Writer Steve Almond caught some hell a couple of weeks ago for a pre-release segment from his upcoming book, Rock and Roll Will Save Your Life, which outlined his brief, miserable career as a music critic. After establishing his bona fides as a bad critic (“If I was feeling ambitious, I described the lead singer’s hair”), Almond described the moment when he knew he was in the wrong profession, at an MC Hammer concert:

I dutifully spent the evening scribbling witty insults in my reporter’s notebook. But at a certain point (after I’d fulfilled my quota of witty insults) I turned my attention to the folks all around me. They were enthralled. And what I realized as I gazed at them was this: I was totally missing the point.

The very idea of music criticism — of applying some objective standard to the experience of listening to music — suddenly struck me as petty and irrelevant. I spent several more months as a critic, but my essential belief in the pursuit evaporated.

Now, critics have always been a pretty defensive bunch, mainly because it’s always been pretty difficult to pinpoint the purpose of what we do. In fact, there are some critics — some really well-known ones, in fact — who publicly cop to their belief that professional criticism is essentially worthless. My own opinion on the subject has wavered over the last 20 years. But Almond’s essay arrived at a particularly sensitive time; writers have been losing their jobs at a frightening rate for years now, and when an institution like Variety’s Todd McCarthy isn’t safe — or when Stephanie Zacharek leaves her longtime gig at Salon by saying it’s “nearly impossible for a smart, experienced professional to make a living wage as a journalist or editor” — well, you know. To lift a phrase from Positive K, critics ain’t trying to hear that, see?

And so the pitchforks and torches have come out, with people saying Almond sucked as a critic (which is kind of dumb, since he cheerfully admitted it) or penning anti-Almond editorials. Which is unfortunate, I think, because however you feel about this particular excerpt of the book, Rock and Roll Will Save Your Life is a hellaciously entertaining read — one that speaks the language of the passionate music fan in funny, down-to-earth language, one that shares Almond’s life-changing enthusiasm for music via a series of anecdotes about his many years as, in his words, a Drooling Fanatic. The life of a music lover (or Drooling Fanatic, whatever) can be kind of lonely, because music can be a lot more all-consuming than most pursuits, and you can go years without meeting someone who really speaks the language of the liner notes-obsessing fanatic — but Almond’s book offers rush after rush of recognition.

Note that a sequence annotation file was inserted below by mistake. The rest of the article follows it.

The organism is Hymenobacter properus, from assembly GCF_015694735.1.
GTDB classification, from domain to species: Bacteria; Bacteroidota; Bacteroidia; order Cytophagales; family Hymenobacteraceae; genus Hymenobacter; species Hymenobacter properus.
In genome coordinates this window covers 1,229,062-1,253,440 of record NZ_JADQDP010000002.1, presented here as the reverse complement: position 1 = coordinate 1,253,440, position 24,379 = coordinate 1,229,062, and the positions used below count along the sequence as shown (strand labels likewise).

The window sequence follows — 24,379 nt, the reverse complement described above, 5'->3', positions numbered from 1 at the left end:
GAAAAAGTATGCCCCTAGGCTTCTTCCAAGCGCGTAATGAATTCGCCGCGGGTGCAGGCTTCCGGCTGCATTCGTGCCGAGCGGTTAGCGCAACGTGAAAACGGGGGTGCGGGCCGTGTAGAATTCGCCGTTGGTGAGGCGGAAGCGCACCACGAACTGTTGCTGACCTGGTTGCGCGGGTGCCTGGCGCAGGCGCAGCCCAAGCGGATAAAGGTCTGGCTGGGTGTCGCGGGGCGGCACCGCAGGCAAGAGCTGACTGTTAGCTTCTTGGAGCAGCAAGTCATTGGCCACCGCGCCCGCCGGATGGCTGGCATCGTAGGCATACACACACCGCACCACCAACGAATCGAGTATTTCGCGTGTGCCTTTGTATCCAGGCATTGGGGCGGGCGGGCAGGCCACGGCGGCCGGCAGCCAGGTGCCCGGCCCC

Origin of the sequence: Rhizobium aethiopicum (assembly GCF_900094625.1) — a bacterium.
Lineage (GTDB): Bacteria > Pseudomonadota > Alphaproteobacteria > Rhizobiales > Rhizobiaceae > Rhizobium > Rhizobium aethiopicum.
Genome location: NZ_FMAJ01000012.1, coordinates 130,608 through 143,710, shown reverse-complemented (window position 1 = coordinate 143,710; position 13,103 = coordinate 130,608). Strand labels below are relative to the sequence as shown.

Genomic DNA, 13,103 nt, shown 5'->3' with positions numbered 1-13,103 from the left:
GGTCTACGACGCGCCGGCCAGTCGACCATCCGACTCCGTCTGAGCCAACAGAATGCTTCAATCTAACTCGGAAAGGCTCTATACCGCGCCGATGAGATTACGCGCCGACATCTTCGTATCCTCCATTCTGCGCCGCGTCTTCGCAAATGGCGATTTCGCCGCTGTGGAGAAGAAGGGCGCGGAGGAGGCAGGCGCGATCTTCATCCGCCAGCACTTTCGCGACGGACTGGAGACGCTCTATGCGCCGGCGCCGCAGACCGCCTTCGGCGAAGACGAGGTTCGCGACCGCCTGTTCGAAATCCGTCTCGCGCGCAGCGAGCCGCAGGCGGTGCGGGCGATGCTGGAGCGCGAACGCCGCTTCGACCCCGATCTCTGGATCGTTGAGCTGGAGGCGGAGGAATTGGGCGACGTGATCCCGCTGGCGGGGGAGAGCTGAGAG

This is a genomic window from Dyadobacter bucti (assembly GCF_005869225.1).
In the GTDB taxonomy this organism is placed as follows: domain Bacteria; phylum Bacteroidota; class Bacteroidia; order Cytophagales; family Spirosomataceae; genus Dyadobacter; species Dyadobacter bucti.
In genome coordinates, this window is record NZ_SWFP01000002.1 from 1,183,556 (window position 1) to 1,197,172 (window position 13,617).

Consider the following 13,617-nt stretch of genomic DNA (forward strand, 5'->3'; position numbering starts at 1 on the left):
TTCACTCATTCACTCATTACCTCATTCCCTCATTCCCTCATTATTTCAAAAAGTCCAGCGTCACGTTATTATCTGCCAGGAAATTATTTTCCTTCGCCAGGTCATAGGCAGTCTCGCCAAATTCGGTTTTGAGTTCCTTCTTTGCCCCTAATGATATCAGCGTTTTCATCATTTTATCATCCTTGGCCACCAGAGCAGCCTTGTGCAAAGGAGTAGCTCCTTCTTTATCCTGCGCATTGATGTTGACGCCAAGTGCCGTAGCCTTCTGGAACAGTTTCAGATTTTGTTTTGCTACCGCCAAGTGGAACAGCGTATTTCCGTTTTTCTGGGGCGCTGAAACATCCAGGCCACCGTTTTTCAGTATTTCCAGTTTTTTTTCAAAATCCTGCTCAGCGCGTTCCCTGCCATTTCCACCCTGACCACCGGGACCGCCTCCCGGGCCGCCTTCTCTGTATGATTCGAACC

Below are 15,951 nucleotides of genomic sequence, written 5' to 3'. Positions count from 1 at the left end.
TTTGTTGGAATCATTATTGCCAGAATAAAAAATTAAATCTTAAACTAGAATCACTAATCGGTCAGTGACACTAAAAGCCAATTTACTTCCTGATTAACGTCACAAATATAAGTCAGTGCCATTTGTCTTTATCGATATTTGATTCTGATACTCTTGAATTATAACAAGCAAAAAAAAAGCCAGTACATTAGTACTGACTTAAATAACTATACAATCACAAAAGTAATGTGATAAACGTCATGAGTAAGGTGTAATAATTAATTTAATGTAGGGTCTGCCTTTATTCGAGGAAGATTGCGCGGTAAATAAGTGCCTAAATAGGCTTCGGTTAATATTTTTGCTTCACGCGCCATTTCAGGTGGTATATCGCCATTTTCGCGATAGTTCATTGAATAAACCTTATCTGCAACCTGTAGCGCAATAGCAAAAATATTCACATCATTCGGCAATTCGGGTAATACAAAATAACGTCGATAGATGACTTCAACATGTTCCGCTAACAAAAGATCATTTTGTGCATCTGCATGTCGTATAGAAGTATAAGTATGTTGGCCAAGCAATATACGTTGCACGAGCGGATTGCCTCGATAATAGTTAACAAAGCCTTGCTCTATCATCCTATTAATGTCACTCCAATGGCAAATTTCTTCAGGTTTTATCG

It also has practically nothing to do with the essay everyone’s up in arms about. I mean, yeah, it serves as a kind of introduction to Almond’s embrace of music’s utter subjectivity, but it really has nothing to do with the book’s point — you read the essay and you come away thinking Almond is launching a broadside against criticism, but really, Rock and Roll Will Save Your Life is all about love. Personally speaking, it actually did a little to remind me of why I’m in this crazy business to begin with, and reconnect me with the Drooling Fanatic at my core. (Also, it made me wish I could have a few beers with Almond, which is probably about the highest compliment I can pay — we love a lot of the same artists, including Joe Henry and David Baerwald.)

Do I disagree with Almond’s statement that criticism is essentially useless? Well, yes. His point goes back to that famous quote that says writing about music is like dancing about architecture — that it’s impossible to really capture what music means, how it makes you feel. His examples, essentially, are himself at the low end and Sasha Frere-Jones at the other, with the caveat that although Frere-Jones is a fine writer, his descriptions of the music are too clinical to really get at the heart of the matter. And if Steve Almond and Sasha Frere-Jones were the only music critics in existence, then he’d have a point — but they aren’t. Not by a long shot.